Editor’s Note: This is an occasional feature in the NTSA Advisor. It is drawn from The Source, a book that covers technical, compliance, administrative and marketing aspects of the 403(b) and 457(b) markets. More information about The Source is available here.
Each product provider that offers a loan provision under an annuity contract or custodial account will establish its own rules governing loans from accounts held under the contract or custodial account. Participants should consider “shopping” among providers if loans are an important consideration. Below are some common variations to consider.
Interest rate charged on the loan. Most annuities charge a “prevailing” interest rate such as the prime rate or Moody’s, then credit a lesser interest rate to the contract holder’s account. The variance will be the net cost in terms of the actual interest of the loan itself. Many will charge a net 2%. There are some loan provisions charging as much as 4% net. During a webinar that the IRS held discussing loan requirements, it was mentioned that the interest rate must be reasonable, and if the vendor, employer or TPA was not using the “average” interest rate (obtaining a rate from a few national banks, lending institutions, etc., and then taking an average of those rates), then IRS views “reasonable” as meaning the Prime rate plus 2%. This was verbal only but has prompted many to change their interest rate from Prime, or Prime plus 1% to Prime plus 2%. There has been no update or mention of the term since the webinar.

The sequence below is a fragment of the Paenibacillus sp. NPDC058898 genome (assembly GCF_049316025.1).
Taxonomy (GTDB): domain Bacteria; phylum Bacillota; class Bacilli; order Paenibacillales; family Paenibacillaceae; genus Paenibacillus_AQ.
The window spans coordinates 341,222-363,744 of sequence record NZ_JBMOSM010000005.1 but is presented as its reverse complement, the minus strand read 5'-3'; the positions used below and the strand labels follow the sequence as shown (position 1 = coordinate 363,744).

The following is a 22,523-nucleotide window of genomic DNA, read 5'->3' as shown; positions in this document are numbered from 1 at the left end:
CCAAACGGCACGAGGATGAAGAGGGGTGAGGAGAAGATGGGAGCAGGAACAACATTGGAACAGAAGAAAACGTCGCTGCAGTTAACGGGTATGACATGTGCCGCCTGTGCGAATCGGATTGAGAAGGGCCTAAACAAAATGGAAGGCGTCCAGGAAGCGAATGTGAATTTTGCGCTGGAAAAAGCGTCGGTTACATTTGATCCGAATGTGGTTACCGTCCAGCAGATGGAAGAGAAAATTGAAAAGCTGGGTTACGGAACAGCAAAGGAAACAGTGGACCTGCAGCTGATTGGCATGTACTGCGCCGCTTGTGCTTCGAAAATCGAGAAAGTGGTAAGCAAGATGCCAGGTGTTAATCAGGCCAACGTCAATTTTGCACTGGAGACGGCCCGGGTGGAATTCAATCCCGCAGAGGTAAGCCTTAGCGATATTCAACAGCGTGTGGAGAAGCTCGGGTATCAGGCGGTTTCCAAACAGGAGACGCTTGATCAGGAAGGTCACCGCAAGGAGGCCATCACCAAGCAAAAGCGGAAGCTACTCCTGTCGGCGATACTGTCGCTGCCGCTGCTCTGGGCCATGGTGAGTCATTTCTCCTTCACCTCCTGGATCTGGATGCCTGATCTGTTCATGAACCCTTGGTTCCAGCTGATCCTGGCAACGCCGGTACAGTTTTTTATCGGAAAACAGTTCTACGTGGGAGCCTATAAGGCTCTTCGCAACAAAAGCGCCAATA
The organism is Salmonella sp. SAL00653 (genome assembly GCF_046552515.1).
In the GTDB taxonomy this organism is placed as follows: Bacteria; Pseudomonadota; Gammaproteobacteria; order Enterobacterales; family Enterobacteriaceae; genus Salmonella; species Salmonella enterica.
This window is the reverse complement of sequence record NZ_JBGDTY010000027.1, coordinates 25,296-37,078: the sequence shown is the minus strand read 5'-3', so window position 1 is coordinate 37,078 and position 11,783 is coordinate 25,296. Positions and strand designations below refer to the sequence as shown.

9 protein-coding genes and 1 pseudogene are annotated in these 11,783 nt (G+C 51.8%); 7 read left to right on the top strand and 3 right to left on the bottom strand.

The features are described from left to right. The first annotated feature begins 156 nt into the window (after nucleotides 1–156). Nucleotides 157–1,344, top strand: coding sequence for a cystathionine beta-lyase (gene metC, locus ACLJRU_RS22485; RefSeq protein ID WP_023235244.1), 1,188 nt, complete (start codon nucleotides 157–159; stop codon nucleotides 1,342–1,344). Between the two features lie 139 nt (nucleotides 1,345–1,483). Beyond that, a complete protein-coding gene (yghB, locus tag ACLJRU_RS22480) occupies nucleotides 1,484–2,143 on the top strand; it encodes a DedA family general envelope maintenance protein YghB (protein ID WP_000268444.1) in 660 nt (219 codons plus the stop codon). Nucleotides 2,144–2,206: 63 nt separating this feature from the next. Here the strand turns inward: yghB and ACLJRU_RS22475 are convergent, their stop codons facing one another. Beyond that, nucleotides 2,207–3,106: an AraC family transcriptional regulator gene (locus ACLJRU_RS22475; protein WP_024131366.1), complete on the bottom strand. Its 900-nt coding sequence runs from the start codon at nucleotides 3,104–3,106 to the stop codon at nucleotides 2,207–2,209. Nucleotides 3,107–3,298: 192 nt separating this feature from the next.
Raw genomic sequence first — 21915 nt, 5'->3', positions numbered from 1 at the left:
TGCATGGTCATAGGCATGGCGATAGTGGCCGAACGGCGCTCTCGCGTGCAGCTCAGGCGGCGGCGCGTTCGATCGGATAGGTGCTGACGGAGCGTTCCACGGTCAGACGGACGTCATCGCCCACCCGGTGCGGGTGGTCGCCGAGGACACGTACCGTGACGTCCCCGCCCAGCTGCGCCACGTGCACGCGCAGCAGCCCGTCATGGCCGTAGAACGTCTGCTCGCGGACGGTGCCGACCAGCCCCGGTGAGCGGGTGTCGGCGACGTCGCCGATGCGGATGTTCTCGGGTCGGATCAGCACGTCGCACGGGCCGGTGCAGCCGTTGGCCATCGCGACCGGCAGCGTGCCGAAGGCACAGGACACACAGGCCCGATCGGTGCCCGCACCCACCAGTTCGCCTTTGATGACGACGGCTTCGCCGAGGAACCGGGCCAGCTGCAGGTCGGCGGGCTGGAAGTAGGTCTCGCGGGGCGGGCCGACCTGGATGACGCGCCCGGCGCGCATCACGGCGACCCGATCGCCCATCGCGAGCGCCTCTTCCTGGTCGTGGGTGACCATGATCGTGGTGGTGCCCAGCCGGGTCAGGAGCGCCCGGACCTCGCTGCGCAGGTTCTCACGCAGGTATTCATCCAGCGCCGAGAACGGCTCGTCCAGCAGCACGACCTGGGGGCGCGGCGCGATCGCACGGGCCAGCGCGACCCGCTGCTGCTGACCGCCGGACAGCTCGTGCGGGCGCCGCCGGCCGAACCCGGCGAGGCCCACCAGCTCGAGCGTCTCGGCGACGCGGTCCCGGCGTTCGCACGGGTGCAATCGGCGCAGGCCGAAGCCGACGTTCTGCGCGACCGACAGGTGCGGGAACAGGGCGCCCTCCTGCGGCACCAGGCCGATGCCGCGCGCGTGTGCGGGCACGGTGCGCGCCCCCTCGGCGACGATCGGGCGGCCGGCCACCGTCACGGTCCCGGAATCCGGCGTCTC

Timing of loan availability. Many loan provisions allow immediate loans; others have a waiting period varying from 30 days to one year. If an individual is transferring a 403(b) value from one vendor to another specifically to use the loan provision, then immediate access to the loan may be important.
Amount of account available for loan. Check whether the provider will allow the full limit of the “greater of $10,000 or 50 percent of value” allowed under the Code. Some will limit loans to a straight 50 percent of value. Others may allow limited borrowing such as limiting loans to accounts that have minimum levels such as $10,000.
Loan procedures. Remember that it is important for the participant to receive notices of payments due or past due in order to avoid defaults through oversight. Check to be sure that the product provider has such procedures in place.
Multiple loans. Some providers will not allow more than one outstanding loan. Be sure to check the specific loan design of the providers. Also, employers may have additional restrictions or rules relating to loans under their 403(b) program, usually seen in ERISA 403(b) plans. It is important to understand and differentiate the rules as specified in the Code, the rules specific to the 403(b) product provider and possibly rules set out by the employer.
Caution. In audits of 403(b) plans, the IRS is focusing on loan defects. Care should be taken to ensure that loans are coordinated among all providers for all of the employer’s plans, including State retirement systems that offer loans.